After items are developed by the contractor [Pearson], they are brought to SOL Item and Test Review committees each summer. Committees of Virginia teachers comprised from all Superintendents’ regions of the Commonwealth are convened to review New Items and Data Review Items (refer to image below). These teachers apply to serve on these committees and are selected via an application process.

 
During the review of new items, teachers are tasked with checking each item for its:

• match to the indicated SOL
• appropriateness
• fairness

 
The following guiding questions are used:

• Does the item measure the Standard of Learning it was designed to measure?
• Does the item appropriately measure content or skills that students in Virginia should be required to have near the end of the designated grade or course?
• Does the item unfairly advantage or disadvantage students on the basis of characteristics such as gender, ethnicity, religion, geographic region, or socioeconomic status?
Universal Design is incorporated in Assessment
• Allows participation of the widest possible range of students
• Adds a dimension of fairness to the process
• Results in student performance should not be affected by disability, gender, race, or English-language ability

 
The Principles of Universal Design in Assessment are:

1. Inclusive assessment population
2. Precisely defined constructs
3. Accessible, non-biased items
4. Amenable to accommodations
5. Simple, clear, and intuitive instructions and procedures
6. Maximum readability and comprehensibility
7. Maximum legibility

 
Thompson, S., Johnstone, C. J., & Thurlow, M. L. (2002). Universal design applied to large scale assessments (Synthesis Report 44). Minneapolis, MN: University of Minnesota, National Center on Educational Outcomes.
 
Once items have been reviewed, the items are then field tested with students. Field-tested items do not count towards a student's score. After field testing, the items are once again brought before a committee of teachers (same application process as previously mentioned). Teachers once again review the items along with the data collected on the item. If items meet the three guiding questions and are accepted by the committee of teachers, the item is then placed into the test item bank and is eligible to be delivered to students.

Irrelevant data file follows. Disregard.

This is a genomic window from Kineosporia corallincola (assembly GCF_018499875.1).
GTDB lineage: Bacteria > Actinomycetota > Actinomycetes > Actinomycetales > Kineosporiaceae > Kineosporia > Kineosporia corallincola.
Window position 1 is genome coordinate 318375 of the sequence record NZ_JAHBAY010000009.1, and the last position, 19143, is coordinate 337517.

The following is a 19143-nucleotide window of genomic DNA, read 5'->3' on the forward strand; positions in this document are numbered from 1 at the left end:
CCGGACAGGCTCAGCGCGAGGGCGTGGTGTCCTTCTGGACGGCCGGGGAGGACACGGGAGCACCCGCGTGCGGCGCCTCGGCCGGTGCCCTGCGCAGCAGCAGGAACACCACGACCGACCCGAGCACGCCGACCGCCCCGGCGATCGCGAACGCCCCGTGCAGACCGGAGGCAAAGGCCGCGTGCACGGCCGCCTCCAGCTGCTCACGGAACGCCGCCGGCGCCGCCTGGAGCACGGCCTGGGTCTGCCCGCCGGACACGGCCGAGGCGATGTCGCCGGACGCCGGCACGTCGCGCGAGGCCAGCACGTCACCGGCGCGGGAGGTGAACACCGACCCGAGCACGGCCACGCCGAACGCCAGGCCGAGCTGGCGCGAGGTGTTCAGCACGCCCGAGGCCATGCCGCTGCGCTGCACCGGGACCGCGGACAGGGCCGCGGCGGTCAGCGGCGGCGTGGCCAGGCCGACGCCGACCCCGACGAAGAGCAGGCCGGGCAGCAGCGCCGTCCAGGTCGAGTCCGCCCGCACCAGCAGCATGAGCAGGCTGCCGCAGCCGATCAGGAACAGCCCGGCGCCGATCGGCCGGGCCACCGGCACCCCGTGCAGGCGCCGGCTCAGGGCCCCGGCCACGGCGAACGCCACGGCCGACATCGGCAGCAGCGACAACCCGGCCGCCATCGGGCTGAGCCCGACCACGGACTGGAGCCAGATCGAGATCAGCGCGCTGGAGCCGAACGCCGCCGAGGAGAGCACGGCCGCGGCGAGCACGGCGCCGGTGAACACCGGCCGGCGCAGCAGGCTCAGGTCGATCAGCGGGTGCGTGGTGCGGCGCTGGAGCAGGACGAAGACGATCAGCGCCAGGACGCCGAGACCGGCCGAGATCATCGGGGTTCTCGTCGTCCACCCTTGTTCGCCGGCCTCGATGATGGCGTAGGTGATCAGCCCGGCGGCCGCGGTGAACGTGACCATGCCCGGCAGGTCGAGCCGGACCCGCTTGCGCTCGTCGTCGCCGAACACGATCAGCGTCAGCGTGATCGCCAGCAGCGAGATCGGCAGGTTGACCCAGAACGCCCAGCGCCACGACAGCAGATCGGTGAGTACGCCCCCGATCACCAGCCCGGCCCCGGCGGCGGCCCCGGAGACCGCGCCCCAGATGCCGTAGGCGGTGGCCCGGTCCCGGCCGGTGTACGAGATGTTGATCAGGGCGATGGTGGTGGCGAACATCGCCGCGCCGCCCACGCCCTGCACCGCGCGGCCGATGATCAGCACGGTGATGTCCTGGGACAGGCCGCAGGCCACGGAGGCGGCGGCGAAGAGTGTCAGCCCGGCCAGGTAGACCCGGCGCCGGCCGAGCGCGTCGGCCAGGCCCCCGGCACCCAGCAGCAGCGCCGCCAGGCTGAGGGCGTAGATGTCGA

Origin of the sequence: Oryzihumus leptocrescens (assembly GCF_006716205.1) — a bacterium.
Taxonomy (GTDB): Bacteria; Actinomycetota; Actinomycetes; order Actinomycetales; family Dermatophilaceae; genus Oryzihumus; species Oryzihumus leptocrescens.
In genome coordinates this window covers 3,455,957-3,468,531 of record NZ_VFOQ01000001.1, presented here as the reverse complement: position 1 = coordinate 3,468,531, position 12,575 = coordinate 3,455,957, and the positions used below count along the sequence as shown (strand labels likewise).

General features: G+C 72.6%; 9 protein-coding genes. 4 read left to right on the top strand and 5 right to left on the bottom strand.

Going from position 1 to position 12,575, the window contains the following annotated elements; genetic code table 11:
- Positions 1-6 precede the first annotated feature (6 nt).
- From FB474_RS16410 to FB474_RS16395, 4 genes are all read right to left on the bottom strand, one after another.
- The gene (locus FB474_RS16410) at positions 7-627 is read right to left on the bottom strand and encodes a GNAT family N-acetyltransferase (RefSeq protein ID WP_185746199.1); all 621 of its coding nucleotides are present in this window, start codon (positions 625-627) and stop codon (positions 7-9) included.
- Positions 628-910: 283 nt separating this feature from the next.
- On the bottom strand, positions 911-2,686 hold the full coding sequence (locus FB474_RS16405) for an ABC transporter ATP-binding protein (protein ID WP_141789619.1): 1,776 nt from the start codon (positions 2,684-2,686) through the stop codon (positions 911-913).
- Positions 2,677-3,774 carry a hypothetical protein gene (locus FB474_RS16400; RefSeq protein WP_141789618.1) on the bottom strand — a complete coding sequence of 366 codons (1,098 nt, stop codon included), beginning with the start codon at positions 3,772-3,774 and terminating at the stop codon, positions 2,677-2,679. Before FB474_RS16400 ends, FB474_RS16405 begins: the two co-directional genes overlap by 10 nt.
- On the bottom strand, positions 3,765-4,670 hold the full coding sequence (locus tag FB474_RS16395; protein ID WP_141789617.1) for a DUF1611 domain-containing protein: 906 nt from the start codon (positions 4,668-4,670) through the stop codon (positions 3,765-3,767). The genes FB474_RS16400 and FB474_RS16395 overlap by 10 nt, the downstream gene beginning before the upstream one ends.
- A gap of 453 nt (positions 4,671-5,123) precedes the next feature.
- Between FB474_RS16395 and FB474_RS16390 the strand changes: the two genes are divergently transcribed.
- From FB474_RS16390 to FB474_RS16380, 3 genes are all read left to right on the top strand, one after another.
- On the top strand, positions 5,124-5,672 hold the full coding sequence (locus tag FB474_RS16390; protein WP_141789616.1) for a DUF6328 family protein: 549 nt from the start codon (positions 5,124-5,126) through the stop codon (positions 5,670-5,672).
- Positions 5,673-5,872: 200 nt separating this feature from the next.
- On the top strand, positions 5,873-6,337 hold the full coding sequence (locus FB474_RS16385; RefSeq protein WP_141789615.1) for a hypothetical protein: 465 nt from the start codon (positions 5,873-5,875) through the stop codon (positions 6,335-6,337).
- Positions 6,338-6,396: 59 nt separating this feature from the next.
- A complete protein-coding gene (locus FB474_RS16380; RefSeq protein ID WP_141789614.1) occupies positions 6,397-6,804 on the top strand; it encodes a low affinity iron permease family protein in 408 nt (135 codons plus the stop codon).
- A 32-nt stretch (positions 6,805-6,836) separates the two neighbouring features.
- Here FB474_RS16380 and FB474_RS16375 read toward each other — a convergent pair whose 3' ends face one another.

Pictorial diagram of how a test item is developed

 

Online is now the primary delivery mode for all SOL assessments, although SOL tests continue to be available in paper-and-pencil format for students with a documented need. The benefits of online testing for students and schools include:

  • Faster return of student scores
  • Increased instructional and remediation time due to timely return of student results
  • Improved efficiency of data collection and management
  • Increased accuracy of student data
  • Increased security of test content and student data
  • Reduced administrative burdens on school and division staff
  • The ability to include "technology-enhanced" items that allow students to indicate their responses in ways other than multiple choice that also may demonstrate critical-thinking skills

 
Hear teachers discuss the new technology enhanced items in mathematics SOL tests (narrated video)

Virginia’s online assessment program is made possible by the General Assembly through Virginia’s SOL Technology Initiative, which provides funding for school divisions to secure and update hardware and infrastructure resources.

Computer Adaptive Testing (CAT) is part of the Virginia Department of Education’s continuing efforts to improve the testing experience for students. CAT assessments are individualized for each student; a student’s response to an item determines the difficulty level of the next item. A correct response leads to a similarly difficult or more difficult item, while an incorrect response results in a less difficult item. This customization is anticipated to increase student engagement. CAT tests are also shorter than traditional SOL tests, often by ten or more questions.

The most important difference with CAT tests is that the student may not go back and revisit any test item or change their answer once it has been selected/input. Students may not skip questions either. The computer-based algorithm that selects the next test item based on the previous item's answer would not remain functional if the student was able to go back and modify previous answers as those changes would impact all subsequent test items. This represents a different way to approach problem solving and testing and should be addressed early in the school year so that students are prepared for the assessment administration.

Learn more about Virginia's adaptation of computer adaptive testing.

Learn more about the principles of computer adaptive testing.

Last Modified on January 18, 2021